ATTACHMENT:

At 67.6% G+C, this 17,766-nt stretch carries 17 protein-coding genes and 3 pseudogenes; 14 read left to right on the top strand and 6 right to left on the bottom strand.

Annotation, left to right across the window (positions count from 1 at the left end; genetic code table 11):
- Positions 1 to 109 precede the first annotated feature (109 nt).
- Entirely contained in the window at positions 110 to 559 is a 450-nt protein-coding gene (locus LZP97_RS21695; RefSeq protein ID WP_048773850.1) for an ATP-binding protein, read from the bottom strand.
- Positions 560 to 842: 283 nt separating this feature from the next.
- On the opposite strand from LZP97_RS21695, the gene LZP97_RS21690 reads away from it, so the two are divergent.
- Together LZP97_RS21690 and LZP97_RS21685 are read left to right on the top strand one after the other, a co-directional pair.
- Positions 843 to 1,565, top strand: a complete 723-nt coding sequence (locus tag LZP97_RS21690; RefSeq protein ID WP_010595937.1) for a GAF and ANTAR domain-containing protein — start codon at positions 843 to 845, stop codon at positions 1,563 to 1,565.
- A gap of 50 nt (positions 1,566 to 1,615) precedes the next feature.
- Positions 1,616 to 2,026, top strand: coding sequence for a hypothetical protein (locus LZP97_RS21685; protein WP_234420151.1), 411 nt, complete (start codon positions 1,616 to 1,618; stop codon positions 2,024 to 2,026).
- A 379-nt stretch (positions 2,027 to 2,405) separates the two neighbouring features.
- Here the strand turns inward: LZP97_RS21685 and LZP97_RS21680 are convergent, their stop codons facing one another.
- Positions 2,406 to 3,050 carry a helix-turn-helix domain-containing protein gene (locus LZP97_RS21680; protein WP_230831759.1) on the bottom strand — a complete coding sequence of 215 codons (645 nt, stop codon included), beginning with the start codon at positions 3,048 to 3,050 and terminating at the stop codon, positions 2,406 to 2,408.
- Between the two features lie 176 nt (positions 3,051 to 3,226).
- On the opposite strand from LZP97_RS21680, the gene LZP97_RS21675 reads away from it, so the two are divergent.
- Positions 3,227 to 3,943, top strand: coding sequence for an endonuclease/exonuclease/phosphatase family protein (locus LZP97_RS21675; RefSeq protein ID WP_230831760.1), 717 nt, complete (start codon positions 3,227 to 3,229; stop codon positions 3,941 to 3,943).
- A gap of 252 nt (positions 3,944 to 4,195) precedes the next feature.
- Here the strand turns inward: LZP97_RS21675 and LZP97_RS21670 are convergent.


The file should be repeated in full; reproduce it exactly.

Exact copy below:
At 67.6% G+C, this 17,766-nt stretch carries 17 protein-coding genes and 3 pseudogenes; 14 read left to right on the top strand and 6 right to left on the bottom strand.

Annotation, left to right across the window (positions count from 1 at the left end; genetic code table 11):
- Positions 1 to 109 precede the first annotated feature (109 nt).
- Entirely contained in the window at positions 110 to 559 is a 450-nt protein-coding gene (locus LZP97_RS21695; RefSeq protein ID WP_048773850.1) for an ATP-binding protein, read from the bottom strand.
- Positions 560 to 842: 283 nt separating this feature from the next.
- On the opposite strand from LZP97_RS21695, the gene LZP97_RS21690 reads away from it, so the two are divergent.
- Together LZP97_RS21690 and LZP97_RS21685 are read left to right on the top strand one after the other, a co-directional pair.
- Positions 843 to 1,565, top strand: a complete 723-nt coding sequence (locus tag LZP97_RS21690; RefSeq protein ID WP_010595937.1) for a GAF and ANTAR domain-containing protein — start codon at positions 843 to 845, stop codon at positions 1,563 to 1,565.
- A gap of 50 nt (positions 1,566 to 1,615) precedes the next feature.
- Positions 1,616 to 2,026, top strand: coding sequence for a hypothetical protein (locus LZP97_RS21685; protein WP_234420151.1), 411 nt, complete (start codon positions 1,616 to 1,618; stop codon positions 2,024 to 2,026).
- A 379-nt stretch (positions 2,027 to 2,405) separates the two neighbouring features.
- Here the strand turns inward: LZP97_RS21685 and LZP97_RS21680 are convergent, their stop codons facing one another.
- Positions 2,406 to 3,050 carry a helix-turn-helix domain-containing protein gene (locus LZP97_RS21680; protein WP_230831759.1) on the bottom strand — a complete coding sequence of 215 codons (645 nt, stop codon included), beginning with the start codon at positions 3,048 to 3,050 and terminating at the stop codon, positions 2,406 to 2,408.
- Between the two features lie 176 nt (positions 3,051 to 3,226).
- On the opposite strand from LZP97_RS21680, the gene LZP97_RS21675 reads away from it, so the two are divergent.
- Positions 3,227 to 3,943, top strand: coding sequence for an endonuclease/exonuclease/phosphatase family protein (locus LZP97_RS21675; RefSeq protein ID WP_230831760.1), 717 nt, complete (start codon positions 3,227 to 3,229; stop codon positions 3,941 to 3,943).
- A gap of 252 nt (positions 3,944 to 4,195) precedes the next feature.
- Here the strand turns inward: LZP97_RS21675 and LZP97_RS21670 are convergent.